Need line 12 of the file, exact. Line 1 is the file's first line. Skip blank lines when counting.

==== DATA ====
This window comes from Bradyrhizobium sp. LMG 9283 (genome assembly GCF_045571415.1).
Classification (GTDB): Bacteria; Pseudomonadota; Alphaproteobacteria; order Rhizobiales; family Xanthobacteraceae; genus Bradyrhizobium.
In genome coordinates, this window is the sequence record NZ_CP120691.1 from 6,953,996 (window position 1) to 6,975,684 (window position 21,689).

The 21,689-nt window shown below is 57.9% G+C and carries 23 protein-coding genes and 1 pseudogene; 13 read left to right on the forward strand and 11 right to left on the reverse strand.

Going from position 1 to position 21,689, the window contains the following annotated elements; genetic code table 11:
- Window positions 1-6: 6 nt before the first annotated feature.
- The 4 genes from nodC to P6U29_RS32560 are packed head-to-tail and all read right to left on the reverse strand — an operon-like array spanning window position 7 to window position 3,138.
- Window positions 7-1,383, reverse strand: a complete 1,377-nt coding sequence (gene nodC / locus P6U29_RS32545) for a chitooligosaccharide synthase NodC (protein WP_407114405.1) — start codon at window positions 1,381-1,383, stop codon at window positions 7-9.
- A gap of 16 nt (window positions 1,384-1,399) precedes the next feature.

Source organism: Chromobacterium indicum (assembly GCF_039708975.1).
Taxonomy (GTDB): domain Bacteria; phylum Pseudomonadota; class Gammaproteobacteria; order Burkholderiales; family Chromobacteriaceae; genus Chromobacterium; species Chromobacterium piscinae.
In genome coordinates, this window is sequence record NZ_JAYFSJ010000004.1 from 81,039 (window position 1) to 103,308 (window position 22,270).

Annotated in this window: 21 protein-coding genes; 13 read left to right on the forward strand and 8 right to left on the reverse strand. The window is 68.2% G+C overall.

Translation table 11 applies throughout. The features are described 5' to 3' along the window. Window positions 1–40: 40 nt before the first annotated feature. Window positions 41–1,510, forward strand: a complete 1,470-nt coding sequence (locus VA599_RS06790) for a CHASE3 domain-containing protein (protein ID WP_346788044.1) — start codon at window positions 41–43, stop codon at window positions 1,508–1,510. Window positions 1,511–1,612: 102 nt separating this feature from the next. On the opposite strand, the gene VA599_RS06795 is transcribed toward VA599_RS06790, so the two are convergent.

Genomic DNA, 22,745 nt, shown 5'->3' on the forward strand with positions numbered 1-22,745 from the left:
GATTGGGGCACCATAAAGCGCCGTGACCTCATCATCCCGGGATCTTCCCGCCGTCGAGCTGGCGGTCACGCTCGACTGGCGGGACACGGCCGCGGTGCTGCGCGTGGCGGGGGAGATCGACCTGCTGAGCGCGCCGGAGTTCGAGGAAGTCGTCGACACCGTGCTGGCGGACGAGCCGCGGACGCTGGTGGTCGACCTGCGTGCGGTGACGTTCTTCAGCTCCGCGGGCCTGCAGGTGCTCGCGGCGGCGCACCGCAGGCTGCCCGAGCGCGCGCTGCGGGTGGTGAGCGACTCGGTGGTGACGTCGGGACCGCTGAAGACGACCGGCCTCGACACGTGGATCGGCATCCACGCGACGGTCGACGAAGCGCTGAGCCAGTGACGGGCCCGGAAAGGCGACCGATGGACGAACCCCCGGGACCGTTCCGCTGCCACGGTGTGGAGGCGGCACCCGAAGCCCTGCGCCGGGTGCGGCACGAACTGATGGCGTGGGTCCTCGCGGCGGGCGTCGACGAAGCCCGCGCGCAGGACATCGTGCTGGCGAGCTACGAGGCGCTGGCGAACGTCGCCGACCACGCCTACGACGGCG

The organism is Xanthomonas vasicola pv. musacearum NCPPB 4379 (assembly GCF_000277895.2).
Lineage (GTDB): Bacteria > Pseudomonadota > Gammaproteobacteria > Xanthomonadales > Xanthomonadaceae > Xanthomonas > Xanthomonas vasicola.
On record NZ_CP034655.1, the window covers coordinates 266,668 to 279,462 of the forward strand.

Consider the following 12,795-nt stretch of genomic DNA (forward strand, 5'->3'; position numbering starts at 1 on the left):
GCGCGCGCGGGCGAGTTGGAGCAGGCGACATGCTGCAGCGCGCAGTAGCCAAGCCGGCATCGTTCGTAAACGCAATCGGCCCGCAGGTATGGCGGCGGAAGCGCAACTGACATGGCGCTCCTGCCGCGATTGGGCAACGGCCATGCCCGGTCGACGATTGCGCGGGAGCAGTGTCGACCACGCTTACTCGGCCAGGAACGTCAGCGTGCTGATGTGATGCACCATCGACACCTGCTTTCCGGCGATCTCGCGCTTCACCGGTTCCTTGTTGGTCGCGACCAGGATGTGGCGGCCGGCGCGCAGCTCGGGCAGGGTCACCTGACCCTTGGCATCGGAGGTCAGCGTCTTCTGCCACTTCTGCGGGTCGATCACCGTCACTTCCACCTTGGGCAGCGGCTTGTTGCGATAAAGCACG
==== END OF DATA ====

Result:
In genome coordinates, this window is sequence record NZ_JAYFSJ010000004.1 from 81,039 (window position 1) to 103,308 (window position 22,270).